The case is EEOC v. Kaplan Higher Learning decided on January 28 by Judge Patricia A. Gaughan of the District Court for the Northern District of Ohio, Eastern Division (2013 U.S. Dist. LEXIS 11722). The EEOC claimed that Kaplan’s use of credit reports adversely impacted Black applicants. The defense challenged the EEOC’s expert report showing there was adverse impact. Judge Gaughan ruled that the EEOC’s report was inadmissible under Daubert standards, and therefore, there was no evidence of adverse impact. As a result, Kaplan was awarded summary judgment.
Kaplan’s use of credit checks was limited to certain sensitive positions and was designed to determine if applicants were under “financial stress or burdens that might compromise their ethical obligations.” The credit histories of applicants given a conditional offer of hire were first reviewed by an outside credit agency, General Information Services (GIS), to determine the presence of one or more of 10 potential “flags.” If the flags existed, the credit history was then reviewed by Kaplan’s controller who could override the flags if other evidence suggested the flags were not an accurate picture of potential financial stress for a particular applicant.
EEOC argued that this credit history review had adverse impact against Black applicants and was not job related. Kaplan’s two experts argued that EEOC’s analyses had two serious flaws: (1) no control for important variables such as the job applied for, and (2) because race information was not available for the full set of applicants, EEOC’s use of “race raters” to determine race from applicants’ driver’s license photos was unreliable.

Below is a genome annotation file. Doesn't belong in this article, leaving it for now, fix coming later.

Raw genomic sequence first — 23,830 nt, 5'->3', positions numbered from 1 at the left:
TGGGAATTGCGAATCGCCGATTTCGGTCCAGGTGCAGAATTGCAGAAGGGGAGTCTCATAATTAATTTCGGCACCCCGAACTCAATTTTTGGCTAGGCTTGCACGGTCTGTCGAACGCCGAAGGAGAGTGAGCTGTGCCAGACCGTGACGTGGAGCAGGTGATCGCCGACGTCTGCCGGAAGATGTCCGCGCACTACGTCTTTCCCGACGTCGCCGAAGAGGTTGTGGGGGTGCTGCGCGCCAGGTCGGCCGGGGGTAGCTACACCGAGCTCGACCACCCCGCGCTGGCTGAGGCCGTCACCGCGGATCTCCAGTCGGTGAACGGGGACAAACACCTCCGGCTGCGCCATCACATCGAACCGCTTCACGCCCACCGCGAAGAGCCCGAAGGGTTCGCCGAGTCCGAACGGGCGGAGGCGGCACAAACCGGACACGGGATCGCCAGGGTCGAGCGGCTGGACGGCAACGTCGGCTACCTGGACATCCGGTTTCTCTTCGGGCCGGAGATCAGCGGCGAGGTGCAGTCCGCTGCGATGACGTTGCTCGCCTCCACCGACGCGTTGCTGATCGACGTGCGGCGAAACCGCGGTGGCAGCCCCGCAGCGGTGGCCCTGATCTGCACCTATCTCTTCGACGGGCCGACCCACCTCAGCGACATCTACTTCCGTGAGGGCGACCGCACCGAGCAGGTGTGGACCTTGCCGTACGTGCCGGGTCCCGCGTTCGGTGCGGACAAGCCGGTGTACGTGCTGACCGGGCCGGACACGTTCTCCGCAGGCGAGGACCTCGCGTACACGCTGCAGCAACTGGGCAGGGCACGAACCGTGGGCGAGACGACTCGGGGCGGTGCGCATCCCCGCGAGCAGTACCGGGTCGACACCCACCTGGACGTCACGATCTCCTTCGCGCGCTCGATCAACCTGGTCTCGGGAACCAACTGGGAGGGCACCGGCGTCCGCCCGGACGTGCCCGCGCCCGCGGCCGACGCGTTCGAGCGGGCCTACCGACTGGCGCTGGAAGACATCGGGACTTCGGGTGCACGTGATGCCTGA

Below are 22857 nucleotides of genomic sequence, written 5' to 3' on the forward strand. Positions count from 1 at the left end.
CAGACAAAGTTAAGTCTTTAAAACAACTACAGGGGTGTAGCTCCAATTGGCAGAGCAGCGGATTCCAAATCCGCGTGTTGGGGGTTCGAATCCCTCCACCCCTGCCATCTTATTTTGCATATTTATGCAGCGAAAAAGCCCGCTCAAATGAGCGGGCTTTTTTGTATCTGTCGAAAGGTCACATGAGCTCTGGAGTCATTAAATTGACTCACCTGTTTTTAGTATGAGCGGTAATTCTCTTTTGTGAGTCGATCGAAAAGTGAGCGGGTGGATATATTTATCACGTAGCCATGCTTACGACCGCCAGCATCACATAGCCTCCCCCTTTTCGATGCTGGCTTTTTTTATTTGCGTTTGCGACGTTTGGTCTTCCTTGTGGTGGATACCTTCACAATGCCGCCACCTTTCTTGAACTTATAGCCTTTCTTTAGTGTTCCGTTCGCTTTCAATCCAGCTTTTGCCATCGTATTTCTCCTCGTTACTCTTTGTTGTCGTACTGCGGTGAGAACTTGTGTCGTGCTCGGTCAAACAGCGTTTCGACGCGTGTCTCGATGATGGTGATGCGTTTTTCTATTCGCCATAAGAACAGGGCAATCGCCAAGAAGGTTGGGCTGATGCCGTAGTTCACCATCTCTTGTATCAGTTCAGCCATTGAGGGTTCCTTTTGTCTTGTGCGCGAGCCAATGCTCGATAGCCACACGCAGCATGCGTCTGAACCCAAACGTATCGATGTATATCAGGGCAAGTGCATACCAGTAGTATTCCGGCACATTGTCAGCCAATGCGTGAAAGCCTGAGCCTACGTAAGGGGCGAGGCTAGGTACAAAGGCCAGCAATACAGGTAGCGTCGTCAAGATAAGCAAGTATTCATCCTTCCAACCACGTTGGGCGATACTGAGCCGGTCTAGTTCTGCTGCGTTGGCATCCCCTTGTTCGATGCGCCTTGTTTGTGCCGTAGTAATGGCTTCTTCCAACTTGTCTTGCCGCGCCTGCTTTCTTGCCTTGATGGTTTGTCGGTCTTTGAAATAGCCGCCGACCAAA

The key ingredient in Judge Gaughan’s rulings was that the proof of adverse impact, based entirely on the EEOC’s expert report, was not based on objective tallies of applicant race, but rather, subjective approximations based on agreement among raters on race classifications (e.g., African American, Caucasian, Hispanic, Asian, or other). Kaplan called the “race rater” technique “guesswork”, and offered reasons why it failed under Daubert standards, which require evidence that: (1) a technique or theory can be or has been tested; (2) whether it has been subject to peer review and publication; (3) the known or potential rate of error of the technique or theory; (4) the existence and maintenance of standards and controls; and (5) whether the technique or theory has been generally accepted in the scientific community. Kaplan’s attorneys challenged the EEOC’s expert report on each of these dimensions, and Judge Gaughan agreed, ruling:
Upon review, the Court finds that the expert reports and testimony provided by [EEOC’s expert] are inadmissible because plaintiff fails to present sufficient evidence that the use of "race raters" is reliable. Simply put, plaintiff offers no evidence sufficient to satisfy any of the Daubert factors.
by Art Gutman Ph.D., Professor, Florida Institute of Technology